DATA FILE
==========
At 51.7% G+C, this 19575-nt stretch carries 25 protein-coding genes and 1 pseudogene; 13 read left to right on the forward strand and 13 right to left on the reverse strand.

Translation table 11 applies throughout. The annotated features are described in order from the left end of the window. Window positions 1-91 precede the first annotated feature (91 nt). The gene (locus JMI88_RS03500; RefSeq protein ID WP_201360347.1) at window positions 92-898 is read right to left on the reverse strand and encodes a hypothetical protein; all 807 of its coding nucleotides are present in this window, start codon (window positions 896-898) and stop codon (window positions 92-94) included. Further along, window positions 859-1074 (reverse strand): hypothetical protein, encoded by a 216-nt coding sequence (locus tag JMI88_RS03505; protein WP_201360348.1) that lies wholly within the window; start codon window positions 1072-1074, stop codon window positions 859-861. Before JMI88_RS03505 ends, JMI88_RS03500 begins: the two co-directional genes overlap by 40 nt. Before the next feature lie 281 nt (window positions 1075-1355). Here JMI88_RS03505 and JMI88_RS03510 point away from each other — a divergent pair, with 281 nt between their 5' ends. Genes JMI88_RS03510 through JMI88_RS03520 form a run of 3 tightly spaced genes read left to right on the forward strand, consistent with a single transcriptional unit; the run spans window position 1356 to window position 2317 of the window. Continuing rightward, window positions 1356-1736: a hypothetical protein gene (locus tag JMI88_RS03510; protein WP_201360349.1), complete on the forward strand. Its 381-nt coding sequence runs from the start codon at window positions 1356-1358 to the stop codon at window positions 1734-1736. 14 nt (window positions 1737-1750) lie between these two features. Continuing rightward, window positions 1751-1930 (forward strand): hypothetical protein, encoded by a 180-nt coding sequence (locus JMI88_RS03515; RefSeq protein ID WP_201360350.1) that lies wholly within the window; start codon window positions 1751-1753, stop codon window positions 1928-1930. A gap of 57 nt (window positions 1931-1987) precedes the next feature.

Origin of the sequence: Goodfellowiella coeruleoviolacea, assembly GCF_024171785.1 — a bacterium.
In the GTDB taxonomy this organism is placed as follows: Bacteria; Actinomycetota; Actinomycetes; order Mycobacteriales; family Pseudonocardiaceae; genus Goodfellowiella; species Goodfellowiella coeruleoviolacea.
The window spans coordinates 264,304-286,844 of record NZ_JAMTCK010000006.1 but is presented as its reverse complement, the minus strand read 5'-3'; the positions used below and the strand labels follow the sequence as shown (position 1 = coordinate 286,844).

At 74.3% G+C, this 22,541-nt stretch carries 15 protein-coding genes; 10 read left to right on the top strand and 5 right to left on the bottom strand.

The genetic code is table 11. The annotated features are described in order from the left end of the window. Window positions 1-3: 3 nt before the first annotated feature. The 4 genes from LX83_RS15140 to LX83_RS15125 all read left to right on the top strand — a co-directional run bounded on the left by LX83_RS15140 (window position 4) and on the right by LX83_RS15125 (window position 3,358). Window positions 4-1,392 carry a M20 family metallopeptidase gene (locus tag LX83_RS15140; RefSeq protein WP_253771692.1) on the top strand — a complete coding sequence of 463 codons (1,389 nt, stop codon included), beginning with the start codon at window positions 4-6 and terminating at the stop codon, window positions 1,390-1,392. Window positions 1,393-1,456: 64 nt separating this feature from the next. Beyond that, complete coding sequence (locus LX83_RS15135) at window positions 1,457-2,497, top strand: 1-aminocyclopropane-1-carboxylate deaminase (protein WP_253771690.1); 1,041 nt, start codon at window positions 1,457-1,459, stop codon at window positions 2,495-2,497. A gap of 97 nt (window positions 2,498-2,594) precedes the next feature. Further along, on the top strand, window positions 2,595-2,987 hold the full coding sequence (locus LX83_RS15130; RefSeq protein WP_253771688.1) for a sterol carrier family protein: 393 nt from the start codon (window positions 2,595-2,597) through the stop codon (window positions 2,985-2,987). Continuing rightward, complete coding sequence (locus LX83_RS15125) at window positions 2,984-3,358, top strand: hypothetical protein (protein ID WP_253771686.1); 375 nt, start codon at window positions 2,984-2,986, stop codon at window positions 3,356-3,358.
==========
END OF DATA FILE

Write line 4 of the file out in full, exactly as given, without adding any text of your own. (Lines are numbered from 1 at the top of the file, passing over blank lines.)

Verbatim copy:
In the GTDB taxonomy this organism is placed as follows: Bacteria; Actinomycetota; Actinomycetes; order Mycobacteriales; family Pseudonocardiaceae; genus Goodfellowiella; species Goodfellowiella coeruleoviolacea.